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Easy Canned Venison

Rated as 4.85 out of 5 Stars
0

"Make easy and quick meals with canned venison in stews, soups, sandwiches, or just heat and serve with rice, potatoes, or noodles and vegetable. The meat can be warmed and eaten as is or used in stews, chili or hot dishes or in sandwiches. Use the scaling feature to scale this recipe to the number of pounds of venison you have to can."
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Ingredients

5 h 30 m servings 128
Original recipe yields 4 servings (1 pint jar)

Directions

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  1. Place the venison into a large bowl. Sprinkle with salt, pepper, and garlic; toss to combine. Place venison into canning jar along with onion and bell pepper. Jars should be filled to within 1/2 inch of the top. Wipe rim with a clean, damp cloth, and seal with lid and ring.
  2. Place jar into a pressure canner filled with water according to manufacturer's directions. Affix lid and bring to a boil with the pressure valve open. Boil for 5 minutes before closing the pressure valve. Bring to a pressure of 10 psi, then reduce heat in order to maintain this pressure. Process for 75 minutes, watching gauge closely so the pressure stays at 10 psi. After 75 minutes, turn off heat and allow the canner to cool until the gauge reads 0 psi.
  3. Once the pressure has subsided and the canner is safe to open, remove the jar to cool on a rack. The jar will seal with a pop as it cools; refrigerate the jar if it does not seal. Properly sealed jars may be stored in a cool, dark area.

Nutrition Facts


Per Serving: 128 calories; 2.5 1.7 23.3 86 610 Full nutrition

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Reviews

Read all reviews 22
  1. 27 Ratings

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    Rated as 5 out of 5 Stars
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    Rated as 1 out of 5 Stars
Most helpful positive review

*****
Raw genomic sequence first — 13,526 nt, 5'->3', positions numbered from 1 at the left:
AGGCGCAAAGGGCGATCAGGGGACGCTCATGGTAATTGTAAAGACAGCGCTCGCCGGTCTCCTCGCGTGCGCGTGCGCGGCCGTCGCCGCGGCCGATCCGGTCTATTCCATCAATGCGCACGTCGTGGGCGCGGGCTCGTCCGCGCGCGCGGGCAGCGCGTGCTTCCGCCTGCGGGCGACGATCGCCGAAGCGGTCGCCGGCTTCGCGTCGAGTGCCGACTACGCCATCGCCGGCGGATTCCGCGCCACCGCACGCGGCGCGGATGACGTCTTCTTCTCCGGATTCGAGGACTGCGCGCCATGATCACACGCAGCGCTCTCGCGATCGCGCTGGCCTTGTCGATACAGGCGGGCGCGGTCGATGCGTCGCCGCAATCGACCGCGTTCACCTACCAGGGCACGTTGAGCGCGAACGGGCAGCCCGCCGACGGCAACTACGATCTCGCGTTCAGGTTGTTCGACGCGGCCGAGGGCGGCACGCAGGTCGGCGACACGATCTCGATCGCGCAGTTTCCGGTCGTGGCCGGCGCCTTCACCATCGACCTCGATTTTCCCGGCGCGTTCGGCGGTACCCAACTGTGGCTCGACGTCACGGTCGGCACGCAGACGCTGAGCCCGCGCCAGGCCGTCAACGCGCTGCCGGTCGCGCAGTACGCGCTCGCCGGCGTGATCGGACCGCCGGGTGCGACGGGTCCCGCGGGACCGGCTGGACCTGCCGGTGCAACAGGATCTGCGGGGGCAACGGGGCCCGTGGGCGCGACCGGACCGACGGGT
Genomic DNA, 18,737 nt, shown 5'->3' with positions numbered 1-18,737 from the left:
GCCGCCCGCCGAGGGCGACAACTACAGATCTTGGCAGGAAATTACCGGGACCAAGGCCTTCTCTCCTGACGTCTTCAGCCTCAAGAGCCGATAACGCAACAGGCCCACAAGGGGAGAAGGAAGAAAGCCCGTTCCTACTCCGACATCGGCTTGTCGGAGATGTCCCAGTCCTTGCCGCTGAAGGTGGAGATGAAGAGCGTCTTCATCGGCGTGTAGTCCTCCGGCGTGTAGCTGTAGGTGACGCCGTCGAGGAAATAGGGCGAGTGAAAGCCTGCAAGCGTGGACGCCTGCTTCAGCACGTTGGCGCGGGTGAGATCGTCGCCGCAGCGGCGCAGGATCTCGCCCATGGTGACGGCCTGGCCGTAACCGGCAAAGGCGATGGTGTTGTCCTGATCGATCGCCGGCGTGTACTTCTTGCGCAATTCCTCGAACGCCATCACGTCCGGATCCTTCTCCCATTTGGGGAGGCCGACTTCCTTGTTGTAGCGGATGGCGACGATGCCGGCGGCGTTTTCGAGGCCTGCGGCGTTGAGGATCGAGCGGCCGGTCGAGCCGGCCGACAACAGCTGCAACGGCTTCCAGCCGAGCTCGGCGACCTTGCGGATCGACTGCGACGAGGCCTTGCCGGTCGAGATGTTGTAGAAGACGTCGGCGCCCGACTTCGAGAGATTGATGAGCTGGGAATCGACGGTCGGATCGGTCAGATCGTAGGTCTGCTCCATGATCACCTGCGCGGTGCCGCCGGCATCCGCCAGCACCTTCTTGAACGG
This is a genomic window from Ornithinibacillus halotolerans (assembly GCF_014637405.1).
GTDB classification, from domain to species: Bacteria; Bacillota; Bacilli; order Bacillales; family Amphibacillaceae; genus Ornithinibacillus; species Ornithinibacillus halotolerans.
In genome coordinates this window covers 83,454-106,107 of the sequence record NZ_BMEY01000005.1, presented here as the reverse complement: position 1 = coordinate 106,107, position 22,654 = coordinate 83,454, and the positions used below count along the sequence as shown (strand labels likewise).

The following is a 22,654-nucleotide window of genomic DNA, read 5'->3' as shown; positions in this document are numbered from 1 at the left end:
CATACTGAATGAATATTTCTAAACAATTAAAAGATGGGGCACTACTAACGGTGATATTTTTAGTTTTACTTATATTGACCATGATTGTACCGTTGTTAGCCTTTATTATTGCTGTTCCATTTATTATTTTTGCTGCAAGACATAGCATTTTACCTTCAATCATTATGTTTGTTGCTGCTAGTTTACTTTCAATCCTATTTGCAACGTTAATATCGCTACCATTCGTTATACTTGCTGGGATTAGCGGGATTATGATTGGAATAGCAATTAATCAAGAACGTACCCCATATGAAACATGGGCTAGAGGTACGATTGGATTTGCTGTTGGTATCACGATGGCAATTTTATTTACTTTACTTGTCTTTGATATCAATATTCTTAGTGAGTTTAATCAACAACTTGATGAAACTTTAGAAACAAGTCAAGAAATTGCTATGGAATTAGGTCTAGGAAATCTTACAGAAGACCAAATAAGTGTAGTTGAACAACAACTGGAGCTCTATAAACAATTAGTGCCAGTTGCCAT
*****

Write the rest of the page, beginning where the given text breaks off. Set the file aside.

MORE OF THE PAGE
This is great! I can everything but the back straps, and it tastes great from head to tail! And it does not matter if its an old buck or a little doe it always comes out delicious!

Most helpful critical review

You don't state what size jar you are using, pints? If so, quarts should be processed for 90 minutes, correct?

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This is great! I can everything but the back straps, and it tastes great from head to tail! And it does not matter if its an old buck or a little doe it always comes out delicious!

Very good, very easy, great way to use venison. I always do venison this way. When butchering, I save the back straps, loins, jerky roasts, and some for burger or brats. Then I can the rest. It ...

In the past I have done something similar but only used kosher salt. The minced garlic and onion add to it. I love having the meat canned - it is super easy to make deer and noodles or stews/sou...

I'm not the biggest fan of venison, but this recipe is delicious. We got an old buck this year and I was concerned it might be too game-y. I mostly followed the recipe (without the peppers), b...

You don't state what size jar you are using, pints? If so, quarts should be processed for 90 minutes, correct?

We love canned venison and with several deer hunters in our house this is a great way to use some of the meat. People that swear they won't eat venison, love this and usually ask to take a jar...

Rather than salt, I use 2 bouillon cubes, as they are mostly salt, and add a little flavor. (I do quart jars). Some jars get a few mushrooms added as well. 4 or five jalapeno slices add a nice m...

I love this recipe but I do add one clove garlic per quart jar adding equal amount spices, onion,peppers divided up for each jar for more exact flavor. Makes excellant sandwich spread when you o...

If you are canning meat, you MUST use a pressure canner. Meat is a low acid food and a hot water bath canner will not heat up enough to kill botulism spores no matter how long you can them. Only...